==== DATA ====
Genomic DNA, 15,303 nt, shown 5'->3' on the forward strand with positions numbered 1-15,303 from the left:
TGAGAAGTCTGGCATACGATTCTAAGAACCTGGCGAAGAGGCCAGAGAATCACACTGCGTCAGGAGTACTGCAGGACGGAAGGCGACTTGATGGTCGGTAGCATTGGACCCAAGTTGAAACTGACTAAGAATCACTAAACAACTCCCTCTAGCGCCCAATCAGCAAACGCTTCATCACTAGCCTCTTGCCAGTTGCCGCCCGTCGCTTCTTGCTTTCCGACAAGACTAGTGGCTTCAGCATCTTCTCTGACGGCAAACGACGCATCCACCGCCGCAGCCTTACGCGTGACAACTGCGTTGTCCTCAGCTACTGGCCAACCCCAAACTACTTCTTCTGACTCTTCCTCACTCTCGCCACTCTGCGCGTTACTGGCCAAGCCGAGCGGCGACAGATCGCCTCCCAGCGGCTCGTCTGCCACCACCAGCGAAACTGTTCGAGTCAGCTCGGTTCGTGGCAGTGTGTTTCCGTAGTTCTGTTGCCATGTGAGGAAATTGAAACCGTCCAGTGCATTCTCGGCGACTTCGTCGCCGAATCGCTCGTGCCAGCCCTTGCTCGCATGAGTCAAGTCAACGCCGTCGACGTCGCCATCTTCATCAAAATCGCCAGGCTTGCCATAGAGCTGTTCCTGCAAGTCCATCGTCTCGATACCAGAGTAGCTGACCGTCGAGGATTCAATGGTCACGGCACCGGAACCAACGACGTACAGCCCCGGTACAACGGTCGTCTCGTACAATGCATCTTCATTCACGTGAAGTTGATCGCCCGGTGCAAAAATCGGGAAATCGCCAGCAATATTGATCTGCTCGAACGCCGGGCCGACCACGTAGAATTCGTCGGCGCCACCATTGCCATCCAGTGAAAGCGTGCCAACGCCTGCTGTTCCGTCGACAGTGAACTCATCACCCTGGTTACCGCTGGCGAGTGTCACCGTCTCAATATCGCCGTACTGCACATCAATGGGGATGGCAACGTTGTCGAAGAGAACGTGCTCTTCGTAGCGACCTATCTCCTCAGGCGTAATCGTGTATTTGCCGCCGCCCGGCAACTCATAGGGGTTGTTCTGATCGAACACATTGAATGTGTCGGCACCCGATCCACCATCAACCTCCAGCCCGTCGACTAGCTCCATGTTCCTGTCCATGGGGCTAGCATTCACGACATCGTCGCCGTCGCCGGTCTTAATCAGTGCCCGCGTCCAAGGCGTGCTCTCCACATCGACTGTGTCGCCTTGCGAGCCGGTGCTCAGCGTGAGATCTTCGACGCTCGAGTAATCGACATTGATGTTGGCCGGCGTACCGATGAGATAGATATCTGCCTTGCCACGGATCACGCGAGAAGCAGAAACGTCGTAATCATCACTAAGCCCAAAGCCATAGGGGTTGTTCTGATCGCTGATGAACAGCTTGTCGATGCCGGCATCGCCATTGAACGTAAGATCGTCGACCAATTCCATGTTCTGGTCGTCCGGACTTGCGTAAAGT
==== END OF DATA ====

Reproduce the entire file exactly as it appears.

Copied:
Genomic DNA, 15,303 nt, shown 5'->3' on the forward strand with positions numbered 1-15,303 from the left:
TGAGAAGTCTGGCATACGATTCTAAGAACCTGGCGAAGAGGCCAGAGAATCACACTGCGTCAGGAGTACTGCAGGACGGAAGGCGACTTGATGGTCGGTAGCATTGGACCCAAGTTGAAACTGACTAAGAATCACTAAACAACTCCCTCTAGCGCCCAATCAGCAAACGCTTCATCACTAGCCTCTTGCCAGTTGCCGCCCGTCGCTTCTTGCTTTCCGACAAGACTAGTGGCTTCAGCATCTTCTCTGACGGCAAACGACGCATCCACCGCCGCAGCCTTACGCGTGACAACTGCGTTGTCCTCAGCTACTGGCCAACCCCAAACTACTTCTTCTGACTCTTCCTCACTCTCGCCACTCTGCGCGTTACTGGCCAAGCCGAGCGGCGACAGATCGCCTCCCAGCGGCTCGTCTGCCACCACCAGCGAAACTGTTCGAGTCAGCTCGGTTCGTGGCAGTGTGTTTCCGTAGTTCTGTTGCCATGTGAGGAAATTGAAACCGTCCAGTGCATTCTCGGCGACTTCGTCGCCGAATCGCTCGTGCCAGCCCTTGCTCGCATGAGTCAAGTCAACGCCGTCGACGTCGCCATCTTCATCAAAATCGCCAGGCTTGCCATAGAGCTGTTCCTGCAAGTCCATCGTCTCGATACCAGAGTAGCTGACCGTCGAGGATTCAATGGTCACGGCACCGGAACCAACGACGTACAGCCCCGGTACAACGGTCGTCTCGTACAATGCATCTTCATTCACGTGAAGTTGATCGCCCGGTGCAAAAATCGGGAAATCGCCAGCAATATTGATCTGCTCGAACGCCGGGCCGACCACGTAGAATTCGTCGGCGCCACCATTGCCATCCAGTGAAAGCGTGCCAACGCCTGCTGTTCCGTCGACAGTGAACTCATCACCCTGGTTACCGCTGGCGAGTGTCACCGTCTCAATATCGCCGTACTGCACATCAATGGGGATGGCAACGTTGTCGAAGAGAACGTGCTCTTCGTAGCGACCTATCTCCTCAGGCGTAATCGTGTATTTGCCGCCGCCCGGCAACTCATAGGGGTTGTTCTGATCGAACACATTGAATGTGTCGGCACCCGATCCACCATCAACCTCCAGCCCGTCGACTAGCTCCATGTTCCTGTCCATGGGGCTAGCATTCACGACATCGTCGCCGTCGCCGGTCTTAATCAGTGCCCGCGTCCAAGGCGTGCTCTCCACATCGACTGTGTCGCCTTGCGAGCCGGTGCTCAGCGTGAGATCTTCGACGCTCGAGTAATCGACATTGATGTTGGCCGGCGTACCGATGAGATAGATATCTGCCTTGCCACGGATCACGCGAGAAGCAGAAACGTCGTAATCATCACTAAGCCCAAAGCCATAGGGGTTGTTCTGATCGCTGATGAACAGCTTGTCGATGCCGGCATCGCCATTGAACGTAAGATCGTCGACCAATTCCATGTTCTGGTCGTCCGGACTTGCGTAAAGT